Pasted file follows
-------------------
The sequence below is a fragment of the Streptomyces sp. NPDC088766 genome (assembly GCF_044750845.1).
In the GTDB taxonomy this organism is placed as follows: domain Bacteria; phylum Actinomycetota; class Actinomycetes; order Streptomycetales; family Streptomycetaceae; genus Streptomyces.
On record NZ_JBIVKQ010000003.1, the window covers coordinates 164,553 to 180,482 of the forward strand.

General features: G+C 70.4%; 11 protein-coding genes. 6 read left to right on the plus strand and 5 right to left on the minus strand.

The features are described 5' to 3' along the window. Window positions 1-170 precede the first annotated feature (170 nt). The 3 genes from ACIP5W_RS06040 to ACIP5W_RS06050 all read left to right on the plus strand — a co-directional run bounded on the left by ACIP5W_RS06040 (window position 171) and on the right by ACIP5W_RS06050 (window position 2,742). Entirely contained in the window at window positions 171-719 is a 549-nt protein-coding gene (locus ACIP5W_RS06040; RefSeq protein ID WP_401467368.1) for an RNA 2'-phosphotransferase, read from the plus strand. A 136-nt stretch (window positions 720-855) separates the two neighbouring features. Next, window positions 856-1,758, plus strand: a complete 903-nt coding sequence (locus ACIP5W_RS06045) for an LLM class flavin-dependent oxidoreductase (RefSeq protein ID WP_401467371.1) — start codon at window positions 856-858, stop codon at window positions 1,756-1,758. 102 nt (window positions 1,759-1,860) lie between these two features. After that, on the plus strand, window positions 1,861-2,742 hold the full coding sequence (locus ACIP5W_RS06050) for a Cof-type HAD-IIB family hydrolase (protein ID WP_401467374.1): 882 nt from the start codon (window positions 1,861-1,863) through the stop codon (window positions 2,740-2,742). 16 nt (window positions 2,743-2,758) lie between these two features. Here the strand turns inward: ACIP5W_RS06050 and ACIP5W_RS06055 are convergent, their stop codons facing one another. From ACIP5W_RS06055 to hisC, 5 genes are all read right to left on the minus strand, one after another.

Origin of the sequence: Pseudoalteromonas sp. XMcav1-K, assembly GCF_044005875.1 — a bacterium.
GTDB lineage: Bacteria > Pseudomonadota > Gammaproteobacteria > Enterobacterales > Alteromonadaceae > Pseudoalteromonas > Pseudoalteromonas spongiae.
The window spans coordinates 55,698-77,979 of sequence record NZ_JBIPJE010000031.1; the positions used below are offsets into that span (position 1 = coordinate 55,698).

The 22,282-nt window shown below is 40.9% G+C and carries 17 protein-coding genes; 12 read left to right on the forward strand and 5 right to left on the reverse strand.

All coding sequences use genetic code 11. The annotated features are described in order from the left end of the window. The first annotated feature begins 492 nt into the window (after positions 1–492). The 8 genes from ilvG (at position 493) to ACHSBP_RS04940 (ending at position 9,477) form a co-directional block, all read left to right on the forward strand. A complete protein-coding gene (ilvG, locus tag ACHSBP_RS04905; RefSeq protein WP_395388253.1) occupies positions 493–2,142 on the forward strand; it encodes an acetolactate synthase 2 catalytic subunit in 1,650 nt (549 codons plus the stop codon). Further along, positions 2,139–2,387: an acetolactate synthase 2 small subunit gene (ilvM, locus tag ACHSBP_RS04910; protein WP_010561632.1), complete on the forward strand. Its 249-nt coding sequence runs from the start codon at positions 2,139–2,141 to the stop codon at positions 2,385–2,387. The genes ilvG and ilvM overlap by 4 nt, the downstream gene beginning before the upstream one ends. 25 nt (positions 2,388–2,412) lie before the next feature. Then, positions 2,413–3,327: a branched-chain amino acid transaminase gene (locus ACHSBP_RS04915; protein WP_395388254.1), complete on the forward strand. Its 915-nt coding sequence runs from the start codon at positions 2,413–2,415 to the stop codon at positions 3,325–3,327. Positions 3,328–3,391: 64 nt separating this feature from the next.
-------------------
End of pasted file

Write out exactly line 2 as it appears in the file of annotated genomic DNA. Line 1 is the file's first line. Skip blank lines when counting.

In the GTDB taxonomy this organism is placed as follows: domain Bacteria; phylum Actinomycetota; class Actinomycetes; order Streptomycetales; family Streptomycetaceae; genus Streptomyces.